I hate when places refuse to honor the it.

    Anyway. The add is not built very well, clearly, however I can see what the intention of the advertisement was. Back in my retail management days I would likely have given the guy the 50% off, assuming that he would be in the minority of people to view the flier that way.

  9. @kidjesus: As to the case above? All means all. There are no variant definitions for it. Die Sears die, k?

    Would it be appropriate to say that you want Sears to DieHard?

  10. jpdanzig says:

    I’ve been an advertising copywriter for more than 25 years, and when you say, “ALL GARAGE STORAGE ON SALE 50% OFF (excluding closeouts)” — yes, the shopper was right and should have gotten the 50% discount. Shame on Sears and the block-headed store manager who “explained” the ad.

  11. MeOhMy says:

    They could have fixed it by just saying “All Garage Storage On Sale UP TO 50% Off” As it is, it reads all garage storage is half-price, only exception being closeouts, and this pictured cabinet is an example of one of the many half-price items.

  12. Propaniac says:

    I looked at the ad before reading the article and it clearly appeared to say that all garage storage was 50% off. Now that I’ve read the comments, I can understand how the “50% off” was probably intended to refer only to the item shown, but the ad doesn’t really SAY that. It says “50% off” and then it says “Shown: Ultimate blahblahblah.” The other ads also say “Shown: Suchandsuch” without large proclamations about the discounts on those specific items. It would have been a slight improvement to put the “50% off” after the description of the item shown; as it is, the ad is very, very vague in indicating whether the “50% off” is referring to the “All Garage Storage” above or the “Shown: Ultimate blahblahblah” below. The biggest clue is that tiny little speck of a period after “closeouts.”

  13. ElijahDProphet says:

    @jpdanzig: Thats not what it says though. it says “All Storage On Sale. Excluding Closeouts. 50% Off Shown Ultimode…”

    The font sizes are poorly chosen and a store manager SHOULD have helped out the customer in this case, however the advertisement WAS misread.

  14. techstar25 says:

    The add has two (poorly written) sentences:
    Sentence 1: ALL Garage Storage on sale Excludes Closeouts.
    Sentence 2: 50% Off

    One could argue that Sentence 1 was referring to all being on sale, and some apparently for 20% off.
    It’s bad writing. They should have just written it like the grills to the left “ALL Grills 20% off regular prices”. That statement is clear. The other is not.

  15. ilikemoney says:

    Isn’t this a text book example of “Bait and Switch”?

  16. milk says:

    A Dodge dealership did this to my father. He took the paper with him when he purchased his truck, and he had to fight with them just so they would honor the advertised APR.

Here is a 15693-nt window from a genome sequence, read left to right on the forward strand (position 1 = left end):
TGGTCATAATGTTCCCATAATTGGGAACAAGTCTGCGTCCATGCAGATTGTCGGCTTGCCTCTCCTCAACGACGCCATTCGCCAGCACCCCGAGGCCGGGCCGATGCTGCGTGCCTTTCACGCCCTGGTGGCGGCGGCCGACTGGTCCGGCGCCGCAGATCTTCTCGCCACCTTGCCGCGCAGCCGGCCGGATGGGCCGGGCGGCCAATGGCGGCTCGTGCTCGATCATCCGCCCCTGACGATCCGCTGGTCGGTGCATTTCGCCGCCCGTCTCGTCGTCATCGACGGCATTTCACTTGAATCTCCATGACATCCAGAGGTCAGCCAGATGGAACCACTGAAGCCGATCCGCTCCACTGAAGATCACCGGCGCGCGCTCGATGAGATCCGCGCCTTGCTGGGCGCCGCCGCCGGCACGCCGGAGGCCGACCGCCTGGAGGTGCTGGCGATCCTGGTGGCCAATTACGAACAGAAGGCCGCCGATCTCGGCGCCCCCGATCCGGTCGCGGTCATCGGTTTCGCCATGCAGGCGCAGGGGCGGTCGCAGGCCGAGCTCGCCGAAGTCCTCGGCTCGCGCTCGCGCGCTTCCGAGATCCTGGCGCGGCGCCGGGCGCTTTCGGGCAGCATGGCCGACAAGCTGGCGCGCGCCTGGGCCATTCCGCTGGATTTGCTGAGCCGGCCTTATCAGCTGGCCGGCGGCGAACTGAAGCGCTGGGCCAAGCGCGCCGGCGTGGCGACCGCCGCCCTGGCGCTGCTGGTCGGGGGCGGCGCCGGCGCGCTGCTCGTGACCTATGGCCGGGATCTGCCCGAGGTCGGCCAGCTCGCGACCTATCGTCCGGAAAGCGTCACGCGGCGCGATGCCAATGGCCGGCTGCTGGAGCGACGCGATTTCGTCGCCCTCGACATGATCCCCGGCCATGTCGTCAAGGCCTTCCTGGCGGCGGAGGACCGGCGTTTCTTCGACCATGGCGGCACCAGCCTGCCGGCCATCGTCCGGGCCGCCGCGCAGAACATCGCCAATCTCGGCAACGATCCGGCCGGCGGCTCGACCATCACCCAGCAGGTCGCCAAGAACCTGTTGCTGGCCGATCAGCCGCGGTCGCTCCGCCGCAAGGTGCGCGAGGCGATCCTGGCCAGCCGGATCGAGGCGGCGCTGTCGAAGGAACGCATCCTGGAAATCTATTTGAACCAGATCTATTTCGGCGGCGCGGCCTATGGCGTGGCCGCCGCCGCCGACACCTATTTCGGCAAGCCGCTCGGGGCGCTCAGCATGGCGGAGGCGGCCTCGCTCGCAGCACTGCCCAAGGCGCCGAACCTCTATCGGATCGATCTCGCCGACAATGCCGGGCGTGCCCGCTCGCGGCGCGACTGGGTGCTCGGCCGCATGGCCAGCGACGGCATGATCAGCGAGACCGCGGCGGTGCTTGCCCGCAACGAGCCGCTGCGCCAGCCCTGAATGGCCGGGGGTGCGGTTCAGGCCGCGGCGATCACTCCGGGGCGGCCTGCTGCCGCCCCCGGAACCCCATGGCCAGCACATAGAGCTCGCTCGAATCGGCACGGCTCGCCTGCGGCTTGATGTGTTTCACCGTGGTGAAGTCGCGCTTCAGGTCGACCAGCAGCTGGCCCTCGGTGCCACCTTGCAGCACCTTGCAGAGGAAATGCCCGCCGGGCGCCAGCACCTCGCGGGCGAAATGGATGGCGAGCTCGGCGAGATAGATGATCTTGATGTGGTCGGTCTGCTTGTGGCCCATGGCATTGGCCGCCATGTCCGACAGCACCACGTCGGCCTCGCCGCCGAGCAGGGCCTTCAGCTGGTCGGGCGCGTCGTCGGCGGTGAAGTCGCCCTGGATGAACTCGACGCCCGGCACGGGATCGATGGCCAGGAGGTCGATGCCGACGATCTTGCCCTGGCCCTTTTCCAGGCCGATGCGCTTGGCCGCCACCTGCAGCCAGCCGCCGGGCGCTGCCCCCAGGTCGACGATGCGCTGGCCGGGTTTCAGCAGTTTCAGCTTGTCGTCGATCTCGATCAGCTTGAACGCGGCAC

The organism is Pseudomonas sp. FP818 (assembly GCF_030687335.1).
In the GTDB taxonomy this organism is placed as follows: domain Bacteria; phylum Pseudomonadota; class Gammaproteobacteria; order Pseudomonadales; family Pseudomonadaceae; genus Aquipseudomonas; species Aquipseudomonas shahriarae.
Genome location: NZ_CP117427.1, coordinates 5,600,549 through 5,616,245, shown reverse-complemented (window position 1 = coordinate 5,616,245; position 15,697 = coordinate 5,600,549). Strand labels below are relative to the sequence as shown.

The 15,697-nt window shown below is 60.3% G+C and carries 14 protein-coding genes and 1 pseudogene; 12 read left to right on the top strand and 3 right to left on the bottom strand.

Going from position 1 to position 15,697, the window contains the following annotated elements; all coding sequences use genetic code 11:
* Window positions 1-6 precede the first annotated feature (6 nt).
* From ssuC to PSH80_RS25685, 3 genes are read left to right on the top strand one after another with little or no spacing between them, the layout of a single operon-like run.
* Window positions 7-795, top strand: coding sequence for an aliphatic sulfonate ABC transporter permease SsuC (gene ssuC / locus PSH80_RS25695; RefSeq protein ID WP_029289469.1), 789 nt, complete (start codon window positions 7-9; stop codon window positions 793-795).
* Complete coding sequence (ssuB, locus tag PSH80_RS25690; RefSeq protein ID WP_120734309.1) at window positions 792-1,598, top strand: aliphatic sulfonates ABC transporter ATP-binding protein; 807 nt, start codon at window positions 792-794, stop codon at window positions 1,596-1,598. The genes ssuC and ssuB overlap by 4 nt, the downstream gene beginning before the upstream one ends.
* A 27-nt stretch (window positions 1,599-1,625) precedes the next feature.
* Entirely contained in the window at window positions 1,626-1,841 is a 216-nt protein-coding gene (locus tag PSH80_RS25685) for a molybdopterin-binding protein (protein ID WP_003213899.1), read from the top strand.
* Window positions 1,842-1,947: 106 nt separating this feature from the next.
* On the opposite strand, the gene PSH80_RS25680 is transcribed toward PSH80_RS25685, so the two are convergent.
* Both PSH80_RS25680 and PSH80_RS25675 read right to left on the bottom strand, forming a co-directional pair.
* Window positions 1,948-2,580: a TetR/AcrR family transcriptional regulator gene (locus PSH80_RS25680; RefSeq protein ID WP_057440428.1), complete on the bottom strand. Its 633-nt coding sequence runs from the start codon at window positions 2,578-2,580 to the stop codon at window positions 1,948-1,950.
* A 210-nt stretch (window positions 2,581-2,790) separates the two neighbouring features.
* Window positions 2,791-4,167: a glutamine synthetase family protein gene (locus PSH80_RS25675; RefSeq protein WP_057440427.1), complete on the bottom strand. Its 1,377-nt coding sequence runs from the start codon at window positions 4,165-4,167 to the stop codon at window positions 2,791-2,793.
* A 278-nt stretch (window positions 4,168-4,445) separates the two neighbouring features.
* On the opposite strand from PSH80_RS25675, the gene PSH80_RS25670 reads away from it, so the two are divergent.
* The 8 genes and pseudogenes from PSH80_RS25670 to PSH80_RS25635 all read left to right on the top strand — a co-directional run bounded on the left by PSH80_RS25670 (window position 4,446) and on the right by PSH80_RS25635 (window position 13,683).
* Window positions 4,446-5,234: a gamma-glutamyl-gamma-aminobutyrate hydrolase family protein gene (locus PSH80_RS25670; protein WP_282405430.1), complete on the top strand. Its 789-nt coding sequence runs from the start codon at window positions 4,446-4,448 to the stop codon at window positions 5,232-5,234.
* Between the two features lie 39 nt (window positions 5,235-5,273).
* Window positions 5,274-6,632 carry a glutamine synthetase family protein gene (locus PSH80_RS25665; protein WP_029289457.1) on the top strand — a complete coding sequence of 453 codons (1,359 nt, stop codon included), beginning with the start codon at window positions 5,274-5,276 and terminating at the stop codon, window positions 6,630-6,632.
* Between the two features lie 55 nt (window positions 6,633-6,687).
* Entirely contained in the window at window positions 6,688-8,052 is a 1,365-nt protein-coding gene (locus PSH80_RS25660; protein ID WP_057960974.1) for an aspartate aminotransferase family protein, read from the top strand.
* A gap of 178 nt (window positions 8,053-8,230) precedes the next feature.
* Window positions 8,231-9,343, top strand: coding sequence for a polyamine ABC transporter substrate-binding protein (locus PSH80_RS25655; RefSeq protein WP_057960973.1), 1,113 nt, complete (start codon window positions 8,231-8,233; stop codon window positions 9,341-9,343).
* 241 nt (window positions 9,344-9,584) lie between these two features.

17. friendlynerd says:

    To anyone defending this ad: Sears is probably hiring, and you’re just their type.

  18. UnicornMaster says:

    People still shop at Sears?

  19. dragonvpm says:

    That ad isn’t just poorly worded, I’d say it’s intentionally worded in such a way as to mislead people. Upon careful analysis of how the ad is constructed and worded I can see what they were getting at, but I don’t think most people out there could honestly say that they would look at the ad and automatically come up with the “correct” interpretation if they weren’t looking for it.

    Given that it’s for items that you are likely to buy as a group, it seems clear that Sears is hoping that you walk into the store, spend an hour or two figuring out your garage storage situation, pick out several cabinets and then either you don’t notice that the discount was only 20% or that, if you do, you won’t walk away from the purchase given the time you’ve already spent figuring out what you’re going to buy.

    I seriously doubt this was a “mistake” and as such I think they should be called on it.

  20. homerjay says:

    Oh come on! Whine much? CLEARLY this ad is telling you that ALL Garage Storage is ON SALE with the exception of the 50% of it which is OFF sale!

    Couldn’t be any clearer to me.

  21. bonzombiekitty says:

    @ilikemoney: No. Because technically, the ad doesn’t actually say all garage storage units are 50% off. The “excludes closeout items” separates the “all garage units on sale” phrase with the “50% off” phrase. It would be bait and switch if it said “All garage units on sale 50% off (excludes closeout items)”. That separation of the phrases changes the meaning of things.

    It’s poorly worded, and a good manager probably should have just given the discount, but I don’t think it falls under bait and switch. The ad is probably poorly designed both on purpose and by accident. There’s no question ad designers set things up to make you think sales apply more liberally than they actually do if you look at an ad at an glance.

  22. newfenoix says:

    Where are the moles????? Where are the OP blamers???

  23. HanClinto says:

    @Propaniac: I can see your point, and I think it has merit.

    Especially when you compare and contrast where the “50% off” segment is with the “20% off” from the grills, I can see how it makes sense to apply the 50% off only to the shown item.